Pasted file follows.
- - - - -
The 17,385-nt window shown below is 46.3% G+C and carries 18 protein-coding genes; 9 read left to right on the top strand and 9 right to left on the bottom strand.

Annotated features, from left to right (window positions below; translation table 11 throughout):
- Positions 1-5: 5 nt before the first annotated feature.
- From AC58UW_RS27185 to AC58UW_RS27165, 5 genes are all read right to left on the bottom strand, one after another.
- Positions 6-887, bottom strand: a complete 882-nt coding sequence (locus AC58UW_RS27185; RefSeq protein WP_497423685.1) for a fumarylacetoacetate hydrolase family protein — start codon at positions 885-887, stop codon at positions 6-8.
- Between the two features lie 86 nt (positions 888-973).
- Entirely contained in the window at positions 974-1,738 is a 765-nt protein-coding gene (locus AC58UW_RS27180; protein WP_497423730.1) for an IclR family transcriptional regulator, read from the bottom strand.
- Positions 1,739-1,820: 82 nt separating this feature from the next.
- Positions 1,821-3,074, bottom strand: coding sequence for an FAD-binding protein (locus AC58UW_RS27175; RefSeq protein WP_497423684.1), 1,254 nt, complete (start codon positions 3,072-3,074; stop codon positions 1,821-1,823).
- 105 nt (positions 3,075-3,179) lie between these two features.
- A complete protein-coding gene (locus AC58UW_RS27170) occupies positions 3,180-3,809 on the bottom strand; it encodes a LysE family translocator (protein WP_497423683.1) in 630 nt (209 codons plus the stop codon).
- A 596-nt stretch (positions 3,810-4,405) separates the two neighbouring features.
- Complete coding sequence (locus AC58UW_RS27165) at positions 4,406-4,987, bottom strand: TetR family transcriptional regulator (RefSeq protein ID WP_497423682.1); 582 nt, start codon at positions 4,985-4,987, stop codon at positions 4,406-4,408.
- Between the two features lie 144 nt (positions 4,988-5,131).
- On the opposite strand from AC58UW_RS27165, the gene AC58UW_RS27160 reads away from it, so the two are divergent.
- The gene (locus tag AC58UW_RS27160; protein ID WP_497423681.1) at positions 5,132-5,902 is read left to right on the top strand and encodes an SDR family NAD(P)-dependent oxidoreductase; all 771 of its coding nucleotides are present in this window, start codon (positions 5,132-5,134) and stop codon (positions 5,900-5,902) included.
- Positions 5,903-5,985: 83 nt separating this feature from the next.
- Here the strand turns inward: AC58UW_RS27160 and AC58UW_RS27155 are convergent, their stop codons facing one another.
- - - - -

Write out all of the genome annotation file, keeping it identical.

The 17,385-nt window shown below is 46.3% G+C and carries 18 protein-coding genes; 9 read left to right on the top strand and 9 right to left on the bottom strand.

Annotated features, from left to right (window positions below; translation table 11 throughout):
- Positions 1-5: 5 nt before the first annotated feature.
- From AC58UW_RS27185 to AC58UW_RS27165, 5 genes are all read right to left on the bottom strand, one after another.
- Positions 6-887, bottom strand: a complete 882-nt coding sequence (locus AC58UW_RS27185; RefSeq protein WP_497423685.1) for a fumarylacetoacetate hydrolase family protein — start codon at positions 885-887, stop codon at positions 6-8.
- Between the two features lie 86 nt (positions 888-973).
- Entirely contained in the window at positions 974-1,738 is a 765-nt protein-coding gene (locus AC58UW_RS27180; protein WP_497423730.1) for an IclR family transcriptional regulator, read from the bottom strand.
- Positions 1,739-1,820: 82 nt separating this feature from the next.
- Positions 1,821-3,074, bottom strand: coding sequence for an FAD-binding protein (locus AC58UW_RS27175; RefSeq protein WP_497423684.1), 1,254 nt, complete (start codon positions 3,072-3,074; stop codon positions 1,821-1,823).
- 105 nt (positions 3,075-3,179) lie between these two features.
- A complete protein-coding gene (locus AC58UW_RS27170) occupies positions 3,180-3,809 on the bottom strand; it encodes a LysE family translocator (protein WP_497423683.1) in 630 nt (209 codons plus the stop codon).
- A 596-nt stretch (positions 3,810-4,405) separates the two neighbouring features.
- Complete coding sequence (locus AC58UW_RS27165) at positions 4,406-4,987, bottom strand: TetR family transcriptional regulator (RefSeq protein ID WP_497423682.1); 582 nt, start codon at positions 4,985-4,987, stop codon at positions 4,406-4,408.
- Between the two features lie 144 nt (positions 4,988-5,131).
- On the opposite strand from AC58UW_RS27165, the gene AC58UW_RS27160 reads away from it, so the two are divergent.
- The gene (locus tag AC58UW_RS27160; protein ID WP_497423681.1) at positions 5,132-5,902 is read left to right on the top strand and encodes an SDR family NAD(P)-dependent oxidoreductase; all 771 of its coding nucleotides are present in this window, start codon (positions 5,132-5,134) and stop codon (positions 5,900-5,902) included.
- Positions 5,903-5,985: 83 nt separating this feature from the next.
- Here the strand turns inward: AC58UW_RS27160 and AC58UW_RS27155 are convergent, their stop codons facing one another.